We drove through Toronto and into Windsor where we spent the night before driving back into the United States.  I remember thinking what a huge difference there was between the lovely little town (at least the way I remember it) and the city of Detroit across the river.   It was my first time experiencing my country from a different point of view and it is etched in my mind.

I still have a lovely ‘Eskimo’ doll I purchased in a store in Canada.  The cost at the time was $20.00  and I was scolded when I returned home for buying such an expensive doll at my ‘age’.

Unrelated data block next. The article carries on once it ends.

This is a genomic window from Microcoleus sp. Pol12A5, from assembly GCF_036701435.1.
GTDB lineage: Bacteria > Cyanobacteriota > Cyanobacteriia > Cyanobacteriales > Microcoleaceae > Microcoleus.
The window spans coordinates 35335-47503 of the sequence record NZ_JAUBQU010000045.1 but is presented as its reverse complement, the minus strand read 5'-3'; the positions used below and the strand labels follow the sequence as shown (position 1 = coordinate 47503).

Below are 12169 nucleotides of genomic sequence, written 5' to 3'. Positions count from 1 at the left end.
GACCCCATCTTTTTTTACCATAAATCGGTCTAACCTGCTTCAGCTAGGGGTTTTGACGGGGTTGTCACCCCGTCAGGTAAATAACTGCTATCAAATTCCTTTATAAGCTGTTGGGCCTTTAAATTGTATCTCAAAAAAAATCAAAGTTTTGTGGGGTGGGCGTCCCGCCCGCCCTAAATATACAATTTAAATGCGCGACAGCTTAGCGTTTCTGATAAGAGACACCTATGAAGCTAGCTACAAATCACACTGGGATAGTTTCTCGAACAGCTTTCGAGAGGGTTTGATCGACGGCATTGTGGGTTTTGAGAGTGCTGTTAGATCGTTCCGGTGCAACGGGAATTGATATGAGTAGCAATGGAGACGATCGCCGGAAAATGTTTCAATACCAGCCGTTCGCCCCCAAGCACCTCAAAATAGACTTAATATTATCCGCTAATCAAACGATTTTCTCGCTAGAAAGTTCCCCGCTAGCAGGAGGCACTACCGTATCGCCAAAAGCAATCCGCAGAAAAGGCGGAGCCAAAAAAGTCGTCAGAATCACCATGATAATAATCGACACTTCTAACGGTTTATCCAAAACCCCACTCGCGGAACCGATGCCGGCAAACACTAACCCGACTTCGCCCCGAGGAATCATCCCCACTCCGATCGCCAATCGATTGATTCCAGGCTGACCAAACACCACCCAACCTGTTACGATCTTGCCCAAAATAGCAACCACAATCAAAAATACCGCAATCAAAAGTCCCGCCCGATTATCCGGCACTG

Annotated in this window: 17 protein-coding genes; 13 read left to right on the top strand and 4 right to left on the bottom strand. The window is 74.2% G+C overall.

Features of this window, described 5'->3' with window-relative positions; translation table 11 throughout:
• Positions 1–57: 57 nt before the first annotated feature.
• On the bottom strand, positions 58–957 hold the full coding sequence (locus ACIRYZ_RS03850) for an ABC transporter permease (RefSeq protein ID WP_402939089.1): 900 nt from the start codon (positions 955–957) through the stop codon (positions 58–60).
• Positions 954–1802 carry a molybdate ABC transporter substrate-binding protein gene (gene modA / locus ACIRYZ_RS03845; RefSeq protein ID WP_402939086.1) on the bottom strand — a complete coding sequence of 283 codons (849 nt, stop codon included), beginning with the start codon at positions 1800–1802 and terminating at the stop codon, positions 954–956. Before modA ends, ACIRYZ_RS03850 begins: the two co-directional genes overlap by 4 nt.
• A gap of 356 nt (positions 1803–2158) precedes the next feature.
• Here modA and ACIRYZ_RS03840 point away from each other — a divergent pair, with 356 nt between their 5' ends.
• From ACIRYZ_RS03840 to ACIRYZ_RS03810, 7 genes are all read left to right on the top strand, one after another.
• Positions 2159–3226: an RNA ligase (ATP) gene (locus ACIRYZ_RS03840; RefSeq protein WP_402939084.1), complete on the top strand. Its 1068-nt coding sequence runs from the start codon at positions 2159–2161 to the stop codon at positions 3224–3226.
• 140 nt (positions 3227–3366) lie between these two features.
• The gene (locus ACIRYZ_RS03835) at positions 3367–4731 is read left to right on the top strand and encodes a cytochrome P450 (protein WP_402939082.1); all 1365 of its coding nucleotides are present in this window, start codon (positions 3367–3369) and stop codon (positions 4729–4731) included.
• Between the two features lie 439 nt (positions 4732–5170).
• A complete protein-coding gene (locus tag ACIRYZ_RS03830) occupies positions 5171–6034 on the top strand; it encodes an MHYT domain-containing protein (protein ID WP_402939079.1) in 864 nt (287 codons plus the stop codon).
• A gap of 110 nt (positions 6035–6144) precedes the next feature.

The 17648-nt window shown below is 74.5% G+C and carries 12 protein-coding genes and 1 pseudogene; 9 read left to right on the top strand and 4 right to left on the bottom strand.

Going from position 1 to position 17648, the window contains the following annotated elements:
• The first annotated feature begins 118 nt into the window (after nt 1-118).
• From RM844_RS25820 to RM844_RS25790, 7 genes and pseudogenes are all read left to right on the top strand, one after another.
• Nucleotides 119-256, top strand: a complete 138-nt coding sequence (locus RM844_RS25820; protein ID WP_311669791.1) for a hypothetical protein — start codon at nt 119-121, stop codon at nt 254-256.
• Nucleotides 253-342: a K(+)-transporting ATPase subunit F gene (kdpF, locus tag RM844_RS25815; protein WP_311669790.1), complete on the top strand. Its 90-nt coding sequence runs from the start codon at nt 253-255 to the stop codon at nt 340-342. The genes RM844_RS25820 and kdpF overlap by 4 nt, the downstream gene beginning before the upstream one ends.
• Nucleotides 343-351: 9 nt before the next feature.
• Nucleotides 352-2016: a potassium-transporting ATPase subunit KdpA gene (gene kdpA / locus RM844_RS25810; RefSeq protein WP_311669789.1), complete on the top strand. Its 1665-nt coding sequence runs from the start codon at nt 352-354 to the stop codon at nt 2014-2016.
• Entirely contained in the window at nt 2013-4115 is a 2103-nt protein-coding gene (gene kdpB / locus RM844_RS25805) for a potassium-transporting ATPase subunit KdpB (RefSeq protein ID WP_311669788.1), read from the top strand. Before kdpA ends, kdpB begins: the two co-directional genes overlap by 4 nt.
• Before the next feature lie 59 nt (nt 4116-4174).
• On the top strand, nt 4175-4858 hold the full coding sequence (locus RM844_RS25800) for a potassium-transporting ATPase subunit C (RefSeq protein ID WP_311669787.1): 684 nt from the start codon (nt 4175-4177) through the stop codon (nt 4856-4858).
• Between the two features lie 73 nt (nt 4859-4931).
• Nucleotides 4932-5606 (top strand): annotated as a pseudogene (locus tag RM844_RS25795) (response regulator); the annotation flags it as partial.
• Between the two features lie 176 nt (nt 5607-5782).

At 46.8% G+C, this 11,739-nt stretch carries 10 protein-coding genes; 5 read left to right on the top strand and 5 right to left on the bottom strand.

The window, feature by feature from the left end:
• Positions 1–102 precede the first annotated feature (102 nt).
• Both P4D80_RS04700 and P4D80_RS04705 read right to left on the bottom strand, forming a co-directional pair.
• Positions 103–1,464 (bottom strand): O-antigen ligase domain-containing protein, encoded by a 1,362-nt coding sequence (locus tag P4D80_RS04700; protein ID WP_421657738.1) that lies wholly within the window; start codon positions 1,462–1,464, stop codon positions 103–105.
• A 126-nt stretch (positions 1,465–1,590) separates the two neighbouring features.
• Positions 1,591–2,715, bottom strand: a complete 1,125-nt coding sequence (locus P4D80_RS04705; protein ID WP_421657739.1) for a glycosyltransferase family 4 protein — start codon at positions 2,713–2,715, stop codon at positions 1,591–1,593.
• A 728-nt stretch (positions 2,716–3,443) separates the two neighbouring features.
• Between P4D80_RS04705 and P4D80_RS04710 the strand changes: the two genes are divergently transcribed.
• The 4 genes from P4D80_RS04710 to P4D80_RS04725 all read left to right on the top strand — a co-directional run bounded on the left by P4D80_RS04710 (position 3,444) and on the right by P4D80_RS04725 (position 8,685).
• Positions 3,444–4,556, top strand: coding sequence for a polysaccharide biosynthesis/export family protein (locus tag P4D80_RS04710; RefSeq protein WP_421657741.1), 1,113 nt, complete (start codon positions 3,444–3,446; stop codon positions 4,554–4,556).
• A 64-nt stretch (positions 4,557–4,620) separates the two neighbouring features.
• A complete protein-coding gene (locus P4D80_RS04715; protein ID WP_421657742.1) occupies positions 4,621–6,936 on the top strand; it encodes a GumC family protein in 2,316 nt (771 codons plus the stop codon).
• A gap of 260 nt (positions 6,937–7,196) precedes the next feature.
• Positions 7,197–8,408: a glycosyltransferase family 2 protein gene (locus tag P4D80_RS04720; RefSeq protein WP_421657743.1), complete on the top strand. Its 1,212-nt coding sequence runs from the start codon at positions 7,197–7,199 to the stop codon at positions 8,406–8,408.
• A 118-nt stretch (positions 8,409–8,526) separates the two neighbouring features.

But I still have that doll and a great deal of fond memories from that trip.

Thousand Islands Postcard 1


365 Days of Thankfulness

Day Forty-six January 8, 2018

I’m thankful I grew up listening to 1950’s music.

My favorite ever performer from that era would have had a birthday today.

From the official website his music…..



365 Days of Thankfulness

Day Forty-five January 7, 2018

Today I am thankful for the places I have seen.

I have not been a “world traveler”.  In fact the only other countries I’ve ever visited are Canada and Mexico (and only into Tijuana in Mexico).  But I have visited most of the states in the United States.  As I age I realize my days of any significant traveling are likely over but I’m glad I was able to go somewhere besides places within a day or two’s drive of home.